The Society for Critical Exchange
Current Projects

New Economic Criticism
New Economic Criticism has developed into one of the SCEs most extensive projects. Over the past decade, the project has produced one major book (with a second in the works), two dedicated conferences (one national, the other international), numerous panels at national and regional MLA conventions, and a number of additional publications.
As an interdisciplinary project which began with small meetings and developed into a major research initiative, this project embodies the model of collaborative research which the SCE most strongly desires to promote and support.
But that doesn't mean we're done with it--indeed, we look forward to continued vitality in this area, and encourage members to come forward with further suggestions and developments for future events. Please feel free to contact the SCE directors either to join in or to expand the project.
Below is a brief history of the project, with links to its major events--conference programs, panels, and publications.
A spin-off project on The Question of the Gift emerged from the 1998 MLA sessions on that topic, and is well under way to producing a book-length collection of essays, under the editorship of Mark Osteen.
Critical exchange between scholars in literature and economics began in 1991 with the appearance on SCE programs at the MMLA and MLA conventions of University of Iowa economist Deirdre McCloskey, known for her work in the rhetoric of economics. With McCloskey's help, the project initiators, Mark Osteen and Martha Woodmansee, brought together forty economists interested in critical examination of their discipline and sixty literary scholars, including Marc Shell, Jennifer Wicke, and Barbara Herrnstein Smith, as well as many younger scholars whose work intersects the concerns of economics in diverse ways, for a landmark conference, "The New Economic Criticism," at CWRU in 1994. A collection of papers stemming from this exchange,The New Economic Criticism, was published by Routledge in 1999.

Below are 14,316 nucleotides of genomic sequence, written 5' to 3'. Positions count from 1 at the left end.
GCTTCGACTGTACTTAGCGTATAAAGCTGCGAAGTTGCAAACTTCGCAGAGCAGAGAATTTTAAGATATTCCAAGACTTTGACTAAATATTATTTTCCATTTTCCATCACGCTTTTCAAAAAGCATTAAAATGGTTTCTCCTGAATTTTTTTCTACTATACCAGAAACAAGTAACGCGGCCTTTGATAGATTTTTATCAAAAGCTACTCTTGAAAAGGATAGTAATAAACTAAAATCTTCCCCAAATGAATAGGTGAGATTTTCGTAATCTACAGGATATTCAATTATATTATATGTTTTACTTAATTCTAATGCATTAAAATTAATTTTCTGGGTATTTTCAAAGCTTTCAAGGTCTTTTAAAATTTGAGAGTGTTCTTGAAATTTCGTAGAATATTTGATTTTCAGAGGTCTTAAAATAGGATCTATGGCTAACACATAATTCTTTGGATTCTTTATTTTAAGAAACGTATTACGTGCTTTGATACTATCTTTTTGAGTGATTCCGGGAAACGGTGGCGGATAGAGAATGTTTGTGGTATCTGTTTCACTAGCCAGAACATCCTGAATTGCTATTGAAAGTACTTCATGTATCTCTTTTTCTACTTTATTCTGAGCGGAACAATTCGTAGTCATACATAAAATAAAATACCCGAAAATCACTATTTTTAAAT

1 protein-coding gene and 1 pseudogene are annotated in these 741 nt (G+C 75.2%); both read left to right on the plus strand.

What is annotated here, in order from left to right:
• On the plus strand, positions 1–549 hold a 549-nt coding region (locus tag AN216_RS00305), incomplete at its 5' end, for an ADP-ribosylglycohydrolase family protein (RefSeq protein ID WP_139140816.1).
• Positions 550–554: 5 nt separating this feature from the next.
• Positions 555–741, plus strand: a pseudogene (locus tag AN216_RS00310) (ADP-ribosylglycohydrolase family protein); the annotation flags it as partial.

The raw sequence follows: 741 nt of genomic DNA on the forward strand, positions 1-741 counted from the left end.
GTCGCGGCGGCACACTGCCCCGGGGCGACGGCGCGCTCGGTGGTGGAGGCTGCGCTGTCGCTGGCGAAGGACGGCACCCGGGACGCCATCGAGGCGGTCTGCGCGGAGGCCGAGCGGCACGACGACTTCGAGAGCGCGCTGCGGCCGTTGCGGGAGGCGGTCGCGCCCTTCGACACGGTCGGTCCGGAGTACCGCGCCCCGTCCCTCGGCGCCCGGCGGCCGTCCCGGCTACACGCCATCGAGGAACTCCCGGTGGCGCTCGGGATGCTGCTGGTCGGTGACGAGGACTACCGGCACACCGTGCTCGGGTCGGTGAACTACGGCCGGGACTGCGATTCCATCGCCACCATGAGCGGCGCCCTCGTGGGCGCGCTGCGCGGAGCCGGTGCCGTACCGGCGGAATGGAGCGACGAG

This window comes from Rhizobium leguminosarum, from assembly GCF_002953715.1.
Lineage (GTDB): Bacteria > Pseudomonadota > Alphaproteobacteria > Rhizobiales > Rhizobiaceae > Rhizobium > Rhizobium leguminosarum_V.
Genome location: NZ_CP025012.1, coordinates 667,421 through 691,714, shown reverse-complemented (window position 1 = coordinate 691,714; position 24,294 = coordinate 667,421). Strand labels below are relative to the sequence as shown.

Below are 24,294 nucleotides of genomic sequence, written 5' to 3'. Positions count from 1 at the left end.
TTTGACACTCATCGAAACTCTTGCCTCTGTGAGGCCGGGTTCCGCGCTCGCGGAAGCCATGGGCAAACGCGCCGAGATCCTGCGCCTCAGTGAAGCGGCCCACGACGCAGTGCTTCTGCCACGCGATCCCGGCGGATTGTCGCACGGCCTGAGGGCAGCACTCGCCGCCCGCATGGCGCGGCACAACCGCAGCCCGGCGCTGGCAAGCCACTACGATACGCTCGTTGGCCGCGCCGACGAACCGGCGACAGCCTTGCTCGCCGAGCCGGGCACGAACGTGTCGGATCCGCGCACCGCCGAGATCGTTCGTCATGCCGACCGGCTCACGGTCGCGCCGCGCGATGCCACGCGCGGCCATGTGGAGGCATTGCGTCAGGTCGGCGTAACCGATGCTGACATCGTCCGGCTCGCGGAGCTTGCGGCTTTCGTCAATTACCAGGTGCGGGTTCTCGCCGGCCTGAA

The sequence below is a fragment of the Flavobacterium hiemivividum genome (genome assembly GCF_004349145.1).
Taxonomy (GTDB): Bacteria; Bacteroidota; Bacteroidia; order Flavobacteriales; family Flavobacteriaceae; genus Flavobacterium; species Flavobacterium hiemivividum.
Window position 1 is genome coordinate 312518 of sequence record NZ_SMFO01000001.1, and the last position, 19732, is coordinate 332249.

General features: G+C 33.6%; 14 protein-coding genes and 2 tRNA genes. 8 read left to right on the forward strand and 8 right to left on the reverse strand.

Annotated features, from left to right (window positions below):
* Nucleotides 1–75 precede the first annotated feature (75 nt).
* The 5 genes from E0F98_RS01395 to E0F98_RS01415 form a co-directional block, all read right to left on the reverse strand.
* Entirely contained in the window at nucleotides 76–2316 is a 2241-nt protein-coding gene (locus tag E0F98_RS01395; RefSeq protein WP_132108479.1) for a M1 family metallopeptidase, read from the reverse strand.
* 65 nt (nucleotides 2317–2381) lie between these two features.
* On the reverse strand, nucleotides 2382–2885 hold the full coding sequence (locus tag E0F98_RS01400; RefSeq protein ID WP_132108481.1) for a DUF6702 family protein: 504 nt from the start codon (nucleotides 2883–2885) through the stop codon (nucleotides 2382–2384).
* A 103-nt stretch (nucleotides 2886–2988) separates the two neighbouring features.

In the next phase of the project, Regenia Gagnier and John Dupré convened an international array of scholars working at the intersection of the two disciplines in July 1998 at the University of Exeter. Building on the 1994 conference, the Exeter meeting on "Culture and Economics" sharpened study in several areas: three of these--theories of production, consumption, and value--are the focus of a collection of essays that published by New Literary History. The contents of that volume are reproduced in the sidebar.
The New Economic Criticism project joined with the Cultures of Writing project to host panels on the "Economies of Writing," at the 2000 MLA, and "New Histories of Writing," at the 2001 MMLA.
One of the developments on the horizon for the project is to develop Jacqueline Taylor's suggestion that the topic of "Trust" could hold potential for interdisciplinary study. Trust is fundamental to the social compact and indeed pervades our daily lives. We entrust many features of our lives (economic, political, medical, legal, informational) to others. Sociologists, economists, philosophers, and literary critics are increasingly recognizing that trust underpins in crucial ways social relations and our sense of ourselves. Yet it has received little interdisciplinary attention. If you would be interested in leading, or just participating in, a project on "Trust," contact the directors or Nancy Potter (nlpott01[at]


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